Wireless communication is the transfer of information or power between two or more points that are not connected by an electrical conductor. The most common wireless technologies use radio waves. With radio waves distances can be short, such as a few meters for Bluetooth or as far as millions of kilometers for deep-space radio communications. It encompasses various types of fixed, mobile, and portable applications, including two-way radios, cellular telephones, personal digital assistants (PDAs), and wireless networking. Other examples of applications of radio wireless technology include GPS units, garage door openers, wireless computer mouse, keyboards and headsets, headphones, radio receivers, satellite television, broadcast television and cordless telephones. Somewhat less common methods of achieving wireless communications include the use of other electromagnetic wireless technologies, such as light, magnetic, or electric fields or the use of sound.
Base station is – according to the International Telecommunication Union's (ITU) Radio Regulations (RR) – a "land station in the land mobile service."
Advanced systems determine the sector in which the mobile phone is located and roughly estimate also the distance to the base station. Further approximation can be done by interpolating signals between adjacent antenna towers. Qualified services may achieve a precision of down to 50 meters in urban areas where mobile traffic and density of antenna towers (base stations) is sufficiently high.Rural and desolate areas may see miles between base stations and therefore determine locations less precisely.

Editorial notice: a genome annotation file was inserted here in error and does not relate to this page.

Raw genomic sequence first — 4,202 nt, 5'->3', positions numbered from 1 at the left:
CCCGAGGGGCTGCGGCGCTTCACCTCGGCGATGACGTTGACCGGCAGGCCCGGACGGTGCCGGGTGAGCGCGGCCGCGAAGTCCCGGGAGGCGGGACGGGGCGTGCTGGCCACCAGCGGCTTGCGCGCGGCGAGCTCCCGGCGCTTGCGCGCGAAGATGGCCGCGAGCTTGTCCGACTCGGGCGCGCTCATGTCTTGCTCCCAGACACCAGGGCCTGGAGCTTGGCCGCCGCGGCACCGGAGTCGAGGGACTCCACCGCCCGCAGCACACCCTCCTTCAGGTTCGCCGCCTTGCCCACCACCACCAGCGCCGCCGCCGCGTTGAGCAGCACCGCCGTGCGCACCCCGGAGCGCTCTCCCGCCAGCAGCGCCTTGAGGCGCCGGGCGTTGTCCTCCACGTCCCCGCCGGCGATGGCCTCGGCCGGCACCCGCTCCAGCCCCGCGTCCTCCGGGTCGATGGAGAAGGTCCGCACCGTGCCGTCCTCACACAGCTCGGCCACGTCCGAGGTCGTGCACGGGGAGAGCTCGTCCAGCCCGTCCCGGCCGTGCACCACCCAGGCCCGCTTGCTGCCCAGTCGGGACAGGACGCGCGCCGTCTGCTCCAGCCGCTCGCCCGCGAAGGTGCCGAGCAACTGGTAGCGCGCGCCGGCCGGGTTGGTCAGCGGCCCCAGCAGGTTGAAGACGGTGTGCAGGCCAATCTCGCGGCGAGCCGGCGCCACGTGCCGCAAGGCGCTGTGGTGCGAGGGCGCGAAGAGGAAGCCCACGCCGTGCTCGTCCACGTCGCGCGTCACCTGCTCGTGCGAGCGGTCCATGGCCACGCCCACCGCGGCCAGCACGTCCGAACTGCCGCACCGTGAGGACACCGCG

An urban area or urban agglomeration, is a human settlement with high population density and infrastructure of built environment. Urban areas are created through urbanization and are categorized by urban morphology as cities, towns, conurbations or suburbs. In urbanism, the term contrasts to rural areas such as villages and hamlets and in urban sociology or urban anthropology it contrasts with natural environment. The creation of early predecessors of urban areas during the urban revolution led to the creation of human civilization with modern urban planning, which along with other human activities such as exploitation of natural resources leads to human impact on the environment.